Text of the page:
Indian designer exhibits saris in Peshawar

Published: November 26, 2012
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Designer Dubash has been exhibiting in Pakistan for the last 16 years. PHOTO: MUHAMMAD IQBAL/EXPRESS

Designer Dubash has been exhibiting in Pakistan for the last 16 years. PHOTO: MUHAMMAD IQBAL/EXPRESS

Designer Dubash has been exhibiting in Pakistan for the last 16 years. PHOTO: MUHAMMAD IQBAL/EXPRESS Designer Dubash has been exhibiting in Pakistan for the last 16 years. PHOTO: MUHAMMAD IQBAL/EXPRESS Designer Dubash has been exhibiting in Pakistan for the last 16 years. PHOTO: MUHAMMAD IQBAL/EXPRESS
PESHAWAR: 

Indian clothing designer Kersi Dubash brought exclusive saris, shalwar-kameez, and Indian jewellery to exhibit at Nazakat Collection in Peshawar’s University town. “From rich, traditional heritage hand-work and embroideries, Nazakat Collection includes a stunning variety of woven and crafted saris,” Dubash told The Express Tribune.

Dubash also displayed rarely seen saris with gara hand embroidery, or Parsi embroidery which are highly priced due to their fine and delicate designs. Worn mostly by Parsi and Irani women from India on special occasions, gara saris are famous all over the world for their craftsmanship.  Dubash selected eight hundred saris and suits which included Parsi gara saris, gara borders, gara shalwar-kameez suits, Tanchois, Jaipuri Bandhani saris and suits. There were Lacknowi, Kantha, Banarsi, pure cotton and silk saris on display.  Pure gold Kanjivaram and bridal net saris were also included in the collection. Lucknowi chikankari and cotton suits were very popular among the buyers.

For over 15 years, Dubash has been crossing the border to display his unique collections in cities like Karachi, Lahore, Peshawar, and Islamabad. “When I first came to Peshawar, I brought four Lucknowi saris; they were appreciated so much that I decided to exhibit my line of clothing here,” he said. Dubash mostly deals with clients from Peshawar via internet. He is a travel agent by profession, and gets his design inspirations from the different cities that he visits.

“Gorgeous net saris, sensuous silks, ancient designs, crafted Kanjiwaram, Jamdani and other varieties add a touch of rare antiquity,” said Dubash. The saris are handmade and embroidered with pearls, crystals, gota, beads and sequence work.

He said that there are great similarities in trends and culture of India and Pakistan, which is why designers are exhibiting across borders. Dubash also said that Pakistani designers’ work and designs are extremely popular, especially the shalwar kameez styles, which are high in demand in India.

Dr Seema was one of the visitors at the exhibition who said she was thankful that designers display their work in Peshawar. “It’s nice to see that a number of name brands are being introduced to our city and offering us variety,” she said. “We used to contact designers from other cities just for saris.” The women in Peshawar are very conscious, with an eye for the very best she said. “The problem in Peshawar is of law and order,” Dr Seema explained. “If the security situation improves, I’m sure all the brands from around the world would come here as there is demand in our markets.”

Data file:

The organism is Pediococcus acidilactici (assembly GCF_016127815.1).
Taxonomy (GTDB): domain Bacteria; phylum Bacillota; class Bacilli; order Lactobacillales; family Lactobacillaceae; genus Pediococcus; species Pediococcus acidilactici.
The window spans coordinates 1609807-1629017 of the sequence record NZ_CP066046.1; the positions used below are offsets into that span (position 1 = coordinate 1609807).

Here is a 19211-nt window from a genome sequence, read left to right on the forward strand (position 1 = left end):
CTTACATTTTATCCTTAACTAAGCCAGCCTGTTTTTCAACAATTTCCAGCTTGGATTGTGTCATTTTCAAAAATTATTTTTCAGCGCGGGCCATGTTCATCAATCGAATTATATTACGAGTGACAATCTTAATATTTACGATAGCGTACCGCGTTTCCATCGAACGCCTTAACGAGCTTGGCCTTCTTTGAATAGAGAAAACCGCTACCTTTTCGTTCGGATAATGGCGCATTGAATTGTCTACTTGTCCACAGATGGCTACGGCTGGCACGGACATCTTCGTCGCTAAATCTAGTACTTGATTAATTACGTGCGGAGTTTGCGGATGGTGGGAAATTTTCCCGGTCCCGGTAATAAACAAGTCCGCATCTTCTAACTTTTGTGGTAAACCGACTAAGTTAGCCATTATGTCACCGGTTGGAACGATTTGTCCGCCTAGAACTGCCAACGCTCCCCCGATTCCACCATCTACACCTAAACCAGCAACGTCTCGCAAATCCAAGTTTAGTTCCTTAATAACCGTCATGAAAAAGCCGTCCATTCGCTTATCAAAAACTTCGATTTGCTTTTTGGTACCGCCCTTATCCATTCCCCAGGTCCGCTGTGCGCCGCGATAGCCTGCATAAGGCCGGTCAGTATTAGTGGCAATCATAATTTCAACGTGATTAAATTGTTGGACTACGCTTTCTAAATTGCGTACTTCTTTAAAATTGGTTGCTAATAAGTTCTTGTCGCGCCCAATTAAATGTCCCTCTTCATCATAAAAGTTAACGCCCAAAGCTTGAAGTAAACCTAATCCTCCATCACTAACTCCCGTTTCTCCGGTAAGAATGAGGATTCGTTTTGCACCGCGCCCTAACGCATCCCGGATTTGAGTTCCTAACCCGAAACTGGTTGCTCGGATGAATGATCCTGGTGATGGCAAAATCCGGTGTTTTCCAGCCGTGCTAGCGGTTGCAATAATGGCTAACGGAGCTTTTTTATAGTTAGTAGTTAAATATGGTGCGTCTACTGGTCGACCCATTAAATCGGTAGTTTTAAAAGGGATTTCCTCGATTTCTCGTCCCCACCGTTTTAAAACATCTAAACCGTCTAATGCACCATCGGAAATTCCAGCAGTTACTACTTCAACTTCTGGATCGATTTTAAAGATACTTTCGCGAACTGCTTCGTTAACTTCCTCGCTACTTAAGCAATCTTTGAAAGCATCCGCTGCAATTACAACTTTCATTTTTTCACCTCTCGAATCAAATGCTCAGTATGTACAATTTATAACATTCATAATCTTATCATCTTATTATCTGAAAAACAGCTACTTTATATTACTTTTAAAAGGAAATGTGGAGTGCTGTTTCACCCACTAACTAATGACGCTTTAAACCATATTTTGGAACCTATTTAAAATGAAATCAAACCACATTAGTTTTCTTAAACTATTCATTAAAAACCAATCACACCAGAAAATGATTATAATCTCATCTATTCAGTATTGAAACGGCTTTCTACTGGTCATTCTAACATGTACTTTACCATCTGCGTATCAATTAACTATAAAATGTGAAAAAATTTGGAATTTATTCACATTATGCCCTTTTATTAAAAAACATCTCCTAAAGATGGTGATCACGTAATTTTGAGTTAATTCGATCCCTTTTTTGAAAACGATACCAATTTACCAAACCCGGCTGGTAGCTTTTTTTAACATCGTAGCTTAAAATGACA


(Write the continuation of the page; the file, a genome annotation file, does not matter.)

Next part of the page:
“Peshawari women like to wear saris even though such saris are not available in their city,” said Dubash. “Before, they used to bring saris from Lahore and Karachi.”

Another visitor, Sara Khan, appreciated Nazakat Collection and said: “The material looks durable and the blend of traditional and contemporary styles in vibrant colours is innovative and attractive.”

Khan also commented on prices being too high. “These exhibitions signify quality and creativity in products but are not so affordable,” she said.

Dubash had to pay various taxes to bring his collection to Peshawar, and therefore saris were priced high, between Rs35,000 to Rs75,000.

Besides the display of saris and suits, kundan jewellery from Jaipur along with precious and semi-precious jewellery was also exhibited at the Nazakat Collection.

Published in The Express Tribune, November 27th, 2012.

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Reader Comments (2)

  • Parvez
    Nov 27, 2012 - 3:30PM

    Mr. Dubash has been making the rounds in Pakistan for quite some time now. Ran into him in Lahore and Karachi and my wife thought his stuff was good.

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  • curious
    Nov 30, 2012 - 9:06PM

    That’s a bit steep even for those saris. I’ve been to India and you can get those saris much cheaper if you know where to go. I suppose because of the custom duty, cost of bringing items to Pakistan and higher Indian rupee to Pakistani rupee he has to charge that much but i doubt women in Peshawar would wear saris. Then again I might be wrong.

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